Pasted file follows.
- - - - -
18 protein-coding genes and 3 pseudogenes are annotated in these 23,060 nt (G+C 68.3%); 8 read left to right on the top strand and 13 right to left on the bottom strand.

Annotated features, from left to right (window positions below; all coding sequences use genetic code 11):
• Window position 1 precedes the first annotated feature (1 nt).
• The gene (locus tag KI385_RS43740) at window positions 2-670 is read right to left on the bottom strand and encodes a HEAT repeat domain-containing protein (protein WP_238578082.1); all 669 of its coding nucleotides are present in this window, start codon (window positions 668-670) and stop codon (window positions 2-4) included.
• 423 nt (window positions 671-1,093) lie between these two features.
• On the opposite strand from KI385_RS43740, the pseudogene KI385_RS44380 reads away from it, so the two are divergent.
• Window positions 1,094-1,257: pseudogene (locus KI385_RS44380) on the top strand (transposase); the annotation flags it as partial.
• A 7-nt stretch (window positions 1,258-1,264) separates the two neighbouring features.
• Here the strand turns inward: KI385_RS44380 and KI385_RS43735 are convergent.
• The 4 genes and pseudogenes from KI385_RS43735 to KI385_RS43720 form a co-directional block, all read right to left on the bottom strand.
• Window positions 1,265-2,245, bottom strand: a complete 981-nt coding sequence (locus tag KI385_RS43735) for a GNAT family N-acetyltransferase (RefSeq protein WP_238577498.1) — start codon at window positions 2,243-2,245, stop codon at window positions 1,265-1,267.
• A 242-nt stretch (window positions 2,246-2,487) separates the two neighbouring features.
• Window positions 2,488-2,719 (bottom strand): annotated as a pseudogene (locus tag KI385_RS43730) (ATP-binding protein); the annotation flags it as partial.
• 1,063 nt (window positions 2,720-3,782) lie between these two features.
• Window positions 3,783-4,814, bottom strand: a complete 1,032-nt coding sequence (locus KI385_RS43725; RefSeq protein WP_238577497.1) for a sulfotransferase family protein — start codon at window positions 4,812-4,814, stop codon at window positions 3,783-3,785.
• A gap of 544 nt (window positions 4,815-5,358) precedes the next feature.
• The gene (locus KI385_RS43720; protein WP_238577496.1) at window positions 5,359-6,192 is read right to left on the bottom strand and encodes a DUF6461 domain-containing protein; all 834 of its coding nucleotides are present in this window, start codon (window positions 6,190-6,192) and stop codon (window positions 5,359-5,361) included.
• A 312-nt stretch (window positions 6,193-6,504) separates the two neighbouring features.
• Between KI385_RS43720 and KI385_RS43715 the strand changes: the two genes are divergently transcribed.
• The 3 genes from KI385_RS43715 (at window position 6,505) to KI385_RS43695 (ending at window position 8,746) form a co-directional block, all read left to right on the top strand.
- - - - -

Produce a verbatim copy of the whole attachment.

18 protein-coding genes and 3 pseudogenes are annotated in these 23,060 nt (G+C 68.3%); 8 read left to right on the top strand and 13 right to left on the bottom strand.

Annotated features, from left to right (window positions below; all coding sequences use genetic code 11):
• Window position 1 precedes the first annotated feature (1 nt).
• The gene (locus tag KI385_RS43740) at window positions 2-670 is read right to left on the bottom strand and encodes a HEAT repeat domain-containing protein (protein WP_238578082.1); all 669 of its coding nucleotides are present in this window, start codon (window positions 668-670) and stop codon (window positions 2-4) included.
• 423 nt (window positions 671-1,093) lie between these two features.
• On the opposite strand from KI385_RS43740, the pseudogene KI385_RS44380 reads away from it, so the two are divergent.
• Window positions 1,094-1,257: pseudogene (locus KI385_RS44380) on the top strand (transposase); the annotation flags it as partial.
• A 7-nt stretch (window positions 1,258-1,264) separates the two neighbouring features.
• Here the strand turns inward: KI385_RS44380 and KI385_RS43735 are convergent.
• The 4 genes and pseudogenes from KI385_RS43735 to KI385_RS43720 form a co-directional block, all read right to left on the bottom strand.
• Window positions 1,265-2,245, bottom strand: a complete 981-nt coding sequence (locus tag KI385_RS43735) for a GNAT family N-acetyltransferase (RefSeq protein WP_238577498.1) — start codon at window positions 2,243-2,245, stop codon at window positions 1,265-1,267.
• A 242-nt stretch (window positions 2,246-2,487) separates the two neighbouring features.
• Window positions 2,488-2,719 (bottom strand): annotated as a pseudogene (locus tag KI385_RS43730) (ATP-binding protein); the annotation flags it as partial.
• 1,063 nt (window positions 2,720-3,782) lie between these two features.
• Window positions 3,783-4,814, bottom strand: a complete 1,032-nt coding sequence (locus KI385_RS43725; RefSeq protein WP_238577497.1) for a sulfotransferase family protein — start codon at window positions 4,812-4,814, stop codon at window positions 3,783-3,785.
• A gap of 544 nt (window positions 4,815-5,358) precedes the next feature.
• The gene (locus KI385_RS43720; protein WP_238577496.1) at window positions 5,359-6,192 is read right to left on the bottom strand and encodes a DUF6461 domain-containing protein; all 834 of its coding nucleotides are present in this window, start codon (window positions 6,190-6,192) and stop codon (window positions 5,359-5,361) included.
• A 312-nt stretch (window positions 6,193-6,504) separates the two neighbouring features.
• Between KI385_RS43720 and KI385_RS43715 the strand changes: the two genes are divergently transcribed.
• The 3 genes from KI385_RS43715 (at window position 6,505) to KI385_RS43695 (ending at window position 8,746) form a co-directional block, all read left to right on the top strand.